Enhancing STEM Engagement in a Hybrid Classroom

Most success stories that we read, universally, all have a single factor in common: the devotion and deep involvement of those successful individuals in their respective tasks.

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Every educator's dream is to have a class of students who are committed and are fully engaged in a class and learning activities. Unfortunately, it is one of the biggest challenges in front of educators. The importance of engagement can be attributed to the fact that the purpose of engagement is not just about learning in class and getting good grades. The real objective is to foster a habit in students to be fully committed to their tasks to achieve the goals they aspire to.

A.P.J. Abdul Kalam, a scientist and former president of India, said about the importance of engagement, “To succeed in your respective mission, you must have single-minded devotion to your goals. Without involvement, you can't succeed. With involvement, you can't fail."

It sounds simple yet highly challenging to implement. 

Most success stories that we read, universally, all have a single factor in common: the devotion and deep involvement of those successful individuals in their respective tasks. In his early childhood, Steve Job's interest in computers led him to be the world's best company in computers. Dr. APJ Abdul Kalam's dream to fly a fighter plane was his childhood dream that he eventually accomplished in  2006. Whether we are in a classroom or at work, the outcome we receive from our efforts is directly linked with how deeply we are truly engaged and involved in our mission.

Educators are constantly striving to find new and innovative ways to help their students engage in their classrooms. As our world becomes more contactless, innovation in education is helping educators in many ways. In this discussion, we focus and share some of the best practices that can help STEM educators at various levels make their classes immersive, engaging, and practical, no matter the location they’re teaching from:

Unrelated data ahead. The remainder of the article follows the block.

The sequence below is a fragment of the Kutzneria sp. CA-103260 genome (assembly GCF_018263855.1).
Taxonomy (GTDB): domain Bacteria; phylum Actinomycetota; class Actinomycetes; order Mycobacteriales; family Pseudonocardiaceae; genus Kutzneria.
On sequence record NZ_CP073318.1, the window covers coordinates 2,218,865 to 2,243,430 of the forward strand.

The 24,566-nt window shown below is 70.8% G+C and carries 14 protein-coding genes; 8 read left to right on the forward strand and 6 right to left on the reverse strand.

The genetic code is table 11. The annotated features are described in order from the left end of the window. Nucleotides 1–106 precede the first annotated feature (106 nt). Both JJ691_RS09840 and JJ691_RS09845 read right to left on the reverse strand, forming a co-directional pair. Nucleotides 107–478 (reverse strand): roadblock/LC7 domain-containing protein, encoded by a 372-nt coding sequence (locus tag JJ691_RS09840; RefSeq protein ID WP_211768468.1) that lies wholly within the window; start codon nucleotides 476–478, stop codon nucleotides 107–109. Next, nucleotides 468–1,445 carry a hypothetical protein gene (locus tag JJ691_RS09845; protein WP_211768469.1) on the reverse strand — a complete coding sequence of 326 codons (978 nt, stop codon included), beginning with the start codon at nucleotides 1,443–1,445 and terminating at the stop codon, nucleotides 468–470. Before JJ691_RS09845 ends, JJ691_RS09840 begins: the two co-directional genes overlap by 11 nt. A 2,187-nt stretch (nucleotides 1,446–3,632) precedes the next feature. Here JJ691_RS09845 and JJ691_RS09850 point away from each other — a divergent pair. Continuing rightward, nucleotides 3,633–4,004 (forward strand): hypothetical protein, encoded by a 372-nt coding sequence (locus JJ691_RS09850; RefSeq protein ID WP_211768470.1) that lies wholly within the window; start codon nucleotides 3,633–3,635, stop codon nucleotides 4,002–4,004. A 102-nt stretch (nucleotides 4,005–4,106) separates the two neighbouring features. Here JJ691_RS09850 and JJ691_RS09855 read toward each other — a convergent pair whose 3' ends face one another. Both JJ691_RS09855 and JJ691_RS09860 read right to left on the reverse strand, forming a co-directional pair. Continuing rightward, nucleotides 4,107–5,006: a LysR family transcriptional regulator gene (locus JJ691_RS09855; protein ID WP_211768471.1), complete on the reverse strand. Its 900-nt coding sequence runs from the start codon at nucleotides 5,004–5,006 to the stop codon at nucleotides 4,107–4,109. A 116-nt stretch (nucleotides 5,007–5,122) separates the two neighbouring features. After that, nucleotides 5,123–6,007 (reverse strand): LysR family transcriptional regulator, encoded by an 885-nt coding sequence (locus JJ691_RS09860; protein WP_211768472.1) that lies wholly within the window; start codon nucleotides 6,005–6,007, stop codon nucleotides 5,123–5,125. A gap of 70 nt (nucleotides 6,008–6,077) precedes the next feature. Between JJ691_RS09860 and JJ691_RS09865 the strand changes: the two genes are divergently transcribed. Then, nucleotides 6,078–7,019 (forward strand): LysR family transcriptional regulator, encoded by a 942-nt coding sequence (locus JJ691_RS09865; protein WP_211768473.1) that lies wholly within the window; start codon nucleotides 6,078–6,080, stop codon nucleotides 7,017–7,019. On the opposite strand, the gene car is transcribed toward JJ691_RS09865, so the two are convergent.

Tips for Improving STEM Engagement in Classrooms

Communicate Clearly to Manage Expectations 

Many students did not have the experience of remote learning before the pandemic. A new world of education requires a new set of guidelines. It’s crucial that educators set forth some guidelines so that every student receives information clearly and has constant communication, such as outlining clear online class policies and etiquette right from the beginning of the school year. As students return to the classroom, the expectations from the individual and regarding the group behaviour must be outlined in class policies and must be communicated clearly. A clear and decisive policy offering various "What If" scenarios are the foundation of a thriving hybrid learning environment. 

Offer Hands-On Experiences to Nurture Creativity